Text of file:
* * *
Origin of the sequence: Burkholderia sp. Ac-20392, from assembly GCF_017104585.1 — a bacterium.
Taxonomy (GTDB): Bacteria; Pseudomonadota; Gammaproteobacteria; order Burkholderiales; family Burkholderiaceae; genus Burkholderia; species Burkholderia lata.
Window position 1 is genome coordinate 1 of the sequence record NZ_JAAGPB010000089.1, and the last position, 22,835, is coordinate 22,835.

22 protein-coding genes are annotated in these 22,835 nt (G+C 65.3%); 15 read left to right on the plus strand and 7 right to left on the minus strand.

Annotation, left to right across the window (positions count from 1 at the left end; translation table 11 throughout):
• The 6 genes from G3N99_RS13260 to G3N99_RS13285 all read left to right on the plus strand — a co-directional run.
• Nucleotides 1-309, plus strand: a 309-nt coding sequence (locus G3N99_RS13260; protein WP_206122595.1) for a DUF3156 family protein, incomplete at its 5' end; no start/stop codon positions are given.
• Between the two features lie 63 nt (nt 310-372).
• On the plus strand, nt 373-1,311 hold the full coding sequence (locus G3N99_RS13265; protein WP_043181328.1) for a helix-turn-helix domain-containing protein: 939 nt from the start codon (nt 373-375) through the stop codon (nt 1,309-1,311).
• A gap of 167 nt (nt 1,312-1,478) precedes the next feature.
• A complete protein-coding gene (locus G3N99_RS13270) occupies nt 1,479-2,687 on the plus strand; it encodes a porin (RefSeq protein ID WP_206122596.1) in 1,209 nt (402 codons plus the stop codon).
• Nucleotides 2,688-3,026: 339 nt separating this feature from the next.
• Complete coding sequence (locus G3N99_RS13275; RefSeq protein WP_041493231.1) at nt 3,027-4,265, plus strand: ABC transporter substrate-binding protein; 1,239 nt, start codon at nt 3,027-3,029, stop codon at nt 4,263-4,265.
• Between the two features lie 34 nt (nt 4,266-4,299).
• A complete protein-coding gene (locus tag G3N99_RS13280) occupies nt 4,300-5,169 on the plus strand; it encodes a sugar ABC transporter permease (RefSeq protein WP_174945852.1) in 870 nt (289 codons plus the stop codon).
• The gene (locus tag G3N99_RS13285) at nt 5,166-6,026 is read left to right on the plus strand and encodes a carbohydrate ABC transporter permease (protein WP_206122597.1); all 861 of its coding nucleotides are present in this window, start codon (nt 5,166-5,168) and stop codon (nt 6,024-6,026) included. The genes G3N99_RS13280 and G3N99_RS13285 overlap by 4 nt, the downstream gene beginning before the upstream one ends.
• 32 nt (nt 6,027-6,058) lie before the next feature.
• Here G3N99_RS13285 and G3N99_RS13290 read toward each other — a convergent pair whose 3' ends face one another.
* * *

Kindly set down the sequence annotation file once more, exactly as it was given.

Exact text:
Origin of the sequence: Burkholderia sp. Ac-20392, from assembly GCF_017104585.1 — a bacterium.
Taxonomy (GTDB): Bacteria; Pseudomonadota; Gammaproteobacteria; order Burkholderiales; family Burkholderiaceae; genus Burkholderia; species Burkholderia lata.
Window position 1 is genome coordinate 1 of the sequence record NZ_JAAGPB010000089.1, and the last position, 22,835, is coordinate 22,835.

22 protein-coding genes are annotated in these 22,835 nt (G+C 65.3%); 15 read left to right on the plus strand and 7 right to left on the minus strand.

Annotation, left to right across the window (positions count from 1 at the left end; translation table 11 throughout):
• The 6 genes from G3N99_RS13260 to G3N99_RS13285 all read left to right on the plus strand — a co-directional run.
• Nucleotides 1-309, plus strand: a 309-nt coding sequence (locus G3N99_RS13260; protein WP_206122595.1) for a DUF3156 family protein, incomplete at its 5' end; no start/stop codon positions are given.
• Between the two features lie 63 nt (nt 310-372).
• On the plus strand, nt 373-1,311 hold the full coding sequence (locus G3N99_RS13265; protein WP_043181328.1) for a helix-turn-helix domain-containing protein: 939 nt from the start codon (nt 373-375) through the stop codon (nt 1,309-1,311).
• A gap of 167 nt (nt 1,312-1,478) precedes the next feature.
• A complete protein-coding gene (locus G3N99_RS13270) occupies nt 1,479-2,687 on the plus strand; it encodes a porin (RefSeq protein ID WP_206122596.1) in 1,209 nt (402 codons plus the stop codon).
• Nucleotides 2,688-3,026: 339 nt separating this feature from the next.
• Complete coding sequence (locus G3N99_RS13275; RefSeq protein WP_041493231.1) at nt 3,027-4,265, plus strand: ABC transporter substrate-binding protein; 1,239 nt, start codon at nt 3,027-3,029, stop codon at nt 4,263-4,265.
• Between the two features lie 34 nt (nt 4,266-4,299).
• A complete protein-coding gene (locus tag G3N99_RS13280) occupies nt 4,300-5,169 on the plus strand; it encodes a sugar ABC transporter permease (RefSeq protein WP_174945852.1) in 870 nt (289 codons plus the stop codon).
• The gene (locus tag G3N99_RS13285) at nt 5,166-6,026 is read left to right on the plus strand and encodes a carbohydrate ABC transporter permease (protein WP_206122597.1); all 861 of its coding nucleotides are present in this window, start codon (nt 5,166-5,168) and stop codon (nt 6,024-6,026) included. The genes G3N99_RS13280 and G3N99_RS13285 overlap by 4 nt, the downstream gene beginning before the upstream one ends.
• 32 nt (nt 6,027-6,058) lie before the next feature.
• Here G3N99_RS13285 and G3N99_RS13290 read toward each other — a convergent pair whose 3' ends face one another.